When deciding on what to buy, there are factors worth factoring and others best ignored. Important factors include rootstock and variety. Rootstocks help determine the size of your tree, which is important if you have a small garden. Varieties determine how you can use your apple and this is the key point. Only buy a variety where you want the apples.
Select a Tree Based Off These Traits
Forgo imported cultivars and stick with a British classic! Nothing tastes better than a Cox straight off the tree.
Look no further than James Grieve – perfect for eating, cooking and juicing.
It should be noted that most cider apples are used as part of a blend. Cider apples, high in tannins, produce the flavour, while acidity, which prevents spoilage from unwanted microorganisms, originates from other apples.
Kingston Black is one of the few apples you can make cider without the need to blend the juice, owing to its high acidity. As a vintage cultivar, it will ferment slowly, leading to complex and interesting flavours.
For a more reliable cropper, try Dabinett.
Best x Season
Buying trees with different harvest seasons is important if you want to avoid a glut. Try Discovery, Cox and Pixie for early, mid and late eating apples.
Cooking apples generally keep better than eating, and can be used to make cider. Adding cider apple or crabapple juice will produce better cider.
For Small Gardens
As it is the most dwarfing rootstock available, a M27 rootstock is recommended. It will produce a tree 1.5m tall.
You can train your tree to a south-facing wall to maximise output or even build a vertical axis system.
Triploids are best avoided as they produce large trees.
Vigorous rootstocks and varieties are best avoided with cordon training. Ballerina varieties have been bred for columnar habit and require little maintenance.
For unique flavours, look no further than russet apples and Worcester Pearmain, which taste of pineapples and strawberries respectively.
Heritage varieties are often difficult to grow, but you can be proud showing your friends apples they will find nowhere else.
The 19th give us many classic varieties including Bramley’s Seedling, Cox’s Orange Pippin, Egremont Russet, Grenadier and Worcester Pearmain just to name a few.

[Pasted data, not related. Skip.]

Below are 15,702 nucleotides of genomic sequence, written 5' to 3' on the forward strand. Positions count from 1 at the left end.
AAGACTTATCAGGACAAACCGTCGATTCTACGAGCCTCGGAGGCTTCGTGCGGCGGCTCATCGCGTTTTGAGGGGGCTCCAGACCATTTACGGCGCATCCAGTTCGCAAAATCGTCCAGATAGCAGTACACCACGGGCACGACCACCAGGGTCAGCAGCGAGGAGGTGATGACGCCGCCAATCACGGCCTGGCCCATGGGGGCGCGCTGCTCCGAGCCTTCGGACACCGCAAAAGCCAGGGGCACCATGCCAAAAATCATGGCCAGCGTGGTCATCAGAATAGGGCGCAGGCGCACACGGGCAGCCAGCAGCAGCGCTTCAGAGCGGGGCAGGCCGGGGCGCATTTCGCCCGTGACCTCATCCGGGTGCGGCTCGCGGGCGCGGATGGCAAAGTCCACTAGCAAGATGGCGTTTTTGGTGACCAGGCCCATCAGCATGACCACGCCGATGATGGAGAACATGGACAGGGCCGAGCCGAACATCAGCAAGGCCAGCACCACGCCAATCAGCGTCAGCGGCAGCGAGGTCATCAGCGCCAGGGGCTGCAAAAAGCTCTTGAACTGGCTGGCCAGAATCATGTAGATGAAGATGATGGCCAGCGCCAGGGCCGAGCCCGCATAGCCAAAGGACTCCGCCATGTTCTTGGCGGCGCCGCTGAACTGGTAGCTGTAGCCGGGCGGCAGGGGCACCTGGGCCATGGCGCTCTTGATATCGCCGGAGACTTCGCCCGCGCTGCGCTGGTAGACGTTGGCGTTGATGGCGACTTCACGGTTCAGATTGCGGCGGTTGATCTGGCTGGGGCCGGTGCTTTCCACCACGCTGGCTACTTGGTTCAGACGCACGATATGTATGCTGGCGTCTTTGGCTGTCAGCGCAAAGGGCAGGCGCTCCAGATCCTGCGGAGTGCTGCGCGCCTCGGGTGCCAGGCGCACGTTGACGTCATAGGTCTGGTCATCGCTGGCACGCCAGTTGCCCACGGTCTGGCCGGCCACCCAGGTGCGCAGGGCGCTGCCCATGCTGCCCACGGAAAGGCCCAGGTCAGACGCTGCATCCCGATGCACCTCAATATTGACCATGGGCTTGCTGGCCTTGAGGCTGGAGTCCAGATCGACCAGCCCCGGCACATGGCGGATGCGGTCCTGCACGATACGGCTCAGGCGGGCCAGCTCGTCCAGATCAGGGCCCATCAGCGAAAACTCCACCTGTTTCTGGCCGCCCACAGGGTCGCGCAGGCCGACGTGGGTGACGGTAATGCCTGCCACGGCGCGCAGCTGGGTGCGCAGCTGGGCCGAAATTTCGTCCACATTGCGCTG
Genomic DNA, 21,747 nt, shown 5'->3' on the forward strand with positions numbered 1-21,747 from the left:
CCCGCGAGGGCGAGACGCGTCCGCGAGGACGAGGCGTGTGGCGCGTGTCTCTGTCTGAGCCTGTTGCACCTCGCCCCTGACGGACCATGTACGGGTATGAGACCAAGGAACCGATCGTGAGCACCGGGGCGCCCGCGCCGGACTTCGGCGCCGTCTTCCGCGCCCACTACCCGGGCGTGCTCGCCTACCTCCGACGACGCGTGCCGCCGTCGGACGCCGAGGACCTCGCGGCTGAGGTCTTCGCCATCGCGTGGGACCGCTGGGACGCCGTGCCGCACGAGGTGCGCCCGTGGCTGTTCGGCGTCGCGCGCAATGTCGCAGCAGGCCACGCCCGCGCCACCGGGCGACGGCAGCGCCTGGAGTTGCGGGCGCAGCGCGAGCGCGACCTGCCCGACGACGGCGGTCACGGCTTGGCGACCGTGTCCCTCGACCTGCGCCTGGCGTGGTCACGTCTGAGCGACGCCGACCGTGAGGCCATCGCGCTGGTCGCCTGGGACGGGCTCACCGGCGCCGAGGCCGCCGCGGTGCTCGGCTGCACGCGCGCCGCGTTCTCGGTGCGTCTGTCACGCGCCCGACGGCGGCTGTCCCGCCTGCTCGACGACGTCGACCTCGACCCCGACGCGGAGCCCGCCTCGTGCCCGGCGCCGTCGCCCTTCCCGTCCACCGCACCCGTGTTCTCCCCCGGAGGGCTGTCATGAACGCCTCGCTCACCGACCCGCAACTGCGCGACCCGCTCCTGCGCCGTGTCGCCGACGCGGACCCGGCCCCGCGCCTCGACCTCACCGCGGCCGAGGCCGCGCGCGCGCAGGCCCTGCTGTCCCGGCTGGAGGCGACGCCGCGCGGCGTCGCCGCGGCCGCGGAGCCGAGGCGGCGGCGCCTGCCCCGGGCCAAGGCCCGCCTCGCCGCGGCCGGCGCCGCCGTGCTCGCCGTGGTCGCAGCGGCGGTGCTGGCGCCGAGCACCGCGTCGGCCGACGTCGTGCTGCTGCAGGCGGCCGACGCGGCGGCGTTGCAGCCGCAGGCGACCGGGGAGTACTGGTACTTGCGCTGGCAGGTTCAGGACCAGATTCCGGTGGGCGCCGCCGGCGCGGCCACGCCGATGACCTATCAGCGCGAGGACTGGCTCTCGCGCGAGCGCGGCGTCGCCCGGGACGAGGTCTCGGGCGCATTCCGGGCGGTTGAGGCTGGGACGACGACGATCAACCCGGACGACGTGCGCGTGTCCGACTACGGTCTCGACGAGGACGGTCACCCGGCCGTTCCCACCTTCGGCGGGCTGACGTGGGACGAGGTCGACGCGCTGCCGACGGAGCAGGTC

Don’t Select a Tree Off These Traits
Family trees are defined as having two or more varieties on one tree. Buy only if you like the varieties. Alternatively, try grafting one of the varieties recommended above.
Precocious (Time to Fruit)
Trees on dwarfing rootstocks produce fruits earlier than non-dwarfing rootstocks.
I would not select a tree for its productivity unless you are launching a commercial enterprise. As a rule of thumb, modern varieties are more productive than heritage, but there is no perfect combination. Different rootstocks and varieties will perform differently in different locations.
Many trees are capable of self-pollination, but I would not select a tree on this trait. Firstly, all trees, including self-fertile trees, benefit from a pollination partner. Secondly, if there is a tree within a two mile radius, which is likely, cross-pollination will occur regardless, making the self-pollination redundant.
If you want improved pollination, it is best to buy a tree from a similar flowering group (+-1). Crabapples constitute the best pollinators around due to their long flowering periods; their fruit while distasteful fresh, make excellent cooking apples.
Apples grow in climates far colder than the UK, and their relatively late blossom ensure they are rarely affected by a late frost.
Jorge works in the Primrose marketing team. He is an avid reader, although struggles to stick to one topic!
His ideal afternoon would involve a long walk, before settling down for scones.
Jorge is a journeyman gardener with experience in growing crops.